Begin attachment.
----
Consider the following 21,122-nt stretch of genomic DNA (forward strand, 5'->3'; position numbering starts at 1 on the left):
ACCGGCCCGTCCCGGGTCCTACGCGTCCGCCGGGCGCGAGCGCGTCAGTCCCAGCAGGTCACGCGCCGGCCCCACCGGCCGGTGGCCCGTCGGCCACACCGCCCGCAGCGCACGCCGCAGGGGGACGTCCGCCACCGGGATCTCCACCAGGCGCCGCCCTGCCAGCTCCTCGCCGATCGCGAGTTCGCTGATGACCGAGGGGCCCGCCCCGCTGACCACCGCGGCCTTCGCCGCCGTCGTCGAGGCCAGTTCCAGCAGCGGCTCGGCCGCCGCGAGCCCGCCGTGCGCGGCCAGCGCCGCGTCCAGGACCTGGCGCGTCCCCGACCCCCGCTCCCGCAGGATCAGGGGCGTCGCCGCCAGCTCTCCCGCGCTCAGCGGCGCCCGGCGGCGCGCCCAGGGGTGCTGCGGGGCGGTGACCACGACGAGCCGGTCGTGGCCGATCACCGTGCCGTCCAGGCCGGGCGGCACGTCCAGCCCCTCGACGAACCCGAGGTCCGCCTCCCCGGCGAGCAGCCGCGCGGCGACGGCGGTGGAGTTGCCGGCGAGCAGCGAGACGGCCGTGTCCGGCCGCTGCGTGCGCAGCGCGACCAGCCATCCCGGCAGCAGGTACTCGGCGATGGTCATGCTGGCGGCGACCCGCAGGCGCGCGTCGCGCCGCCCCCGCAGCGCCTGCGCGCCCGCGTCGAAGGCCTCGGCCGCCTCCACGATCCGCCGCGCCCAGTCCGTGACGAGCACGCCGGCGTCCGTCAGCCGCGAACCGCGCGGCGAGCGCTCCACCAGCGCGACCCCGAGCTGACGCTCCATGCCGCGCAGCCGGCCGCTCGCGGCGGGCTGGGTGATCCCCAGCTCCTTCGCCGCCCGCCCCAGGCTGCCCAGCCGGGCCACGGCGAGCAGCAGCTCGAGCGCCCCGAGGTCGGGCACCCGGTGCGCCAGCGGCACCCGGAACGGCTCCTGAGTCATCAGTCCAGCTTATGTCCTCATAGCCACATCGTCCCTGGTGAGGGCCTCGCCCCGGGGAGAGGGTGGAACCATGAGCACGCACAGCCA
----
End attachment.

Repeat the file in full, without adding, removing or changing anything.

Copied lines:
Consider the following 21,122-nt stretch of genomic DNA (forward strand, 5'->3'; position numbering starts at 1 on the left):
ACCGGCCCGTCCCGGGTCCTACGCGTCCGCCGGGCGCGAGCGCGTCAGTCCCAGCAGGTCACGCGCCGGCCCCACCGGCCGGTGGCCCGTCGGCCACACCGCCCGCAGCGCACGCCGCAGGGGGACGTCCGCCACCGGGATCTCCACCAGGCGCCGCCCTGCCAGCTCCTCGCCGATCGCGAGTTCGCTGATGACCGAGGGGCCCGCCCCGCTGACCACCGCGGCCTTCGCCGCCGTCGTCGAGGCCAGTTCCAGCAGCGGCTCGGCCGCCGCGAGCCCGCCGTGCGCGGCCAGCGCCGCGTCCAGGACCTGGCGCGTCCCCGACCCCCGCTCCCGCAGGATCAGGGGCGTCGCCGCCAGCTCTCCCGCGCTCAGCGGCGCCCGGCGGCGCGCCCAGGGGTGCTGCGGGGCGGTGACCACGACGAGCCGGTCGTGGCCGATCACCGTGCCGTCCAGGCCGGGCGGCACGTCCAGCCCCTCGACGAACCCGAGGTCCGCCTCCCCGGCGAGCAGCCGCGCGGCGACGGCGGTGGAGTTGCCGGCGAGCAGCGAGACGGCCGTGTCCGGCCGCTGCGTGCGCAGCGCGACCAGCCATCCCGGCAGCAGGTACTCGGCGATGGTCATGCTGGCGGCGACCCGCAGGCGCGCGTCGCGCCGCCCCCGCAGCGCCTGCGCGCCCGCGTCGAAGGCCTCGGCCGCCTCCACGATCCGCCGCGCCCAGTCCGTGACGAGCACGCCGGCGTCCGTCAGCCGCGAACCGCGCGGCGAGCGCTCCACCAGCGCGACCCCGAGCTGACGCTCCATGCCGCGCAGCCGGCCGCTCGCGGCGGGCTGGGTGATCCCCAGCTCCTTCGCCGCCCGCCCCAGGCTGCCCAGCCGGGCCACGGCGAGCAGCAGCTCGAGCGCCCCGAGGTCGGGCACCCGGTGCGCCAGCGGCACCCGGAACGGCTCCTGAGTCATCAGTCCAGCTTATGTCCTCATAGCCACATCGTCCCTGGTGAGGGCCTCGCCCCGGGGAGAGGGTGGAACCATGAGCACGCACAGCCA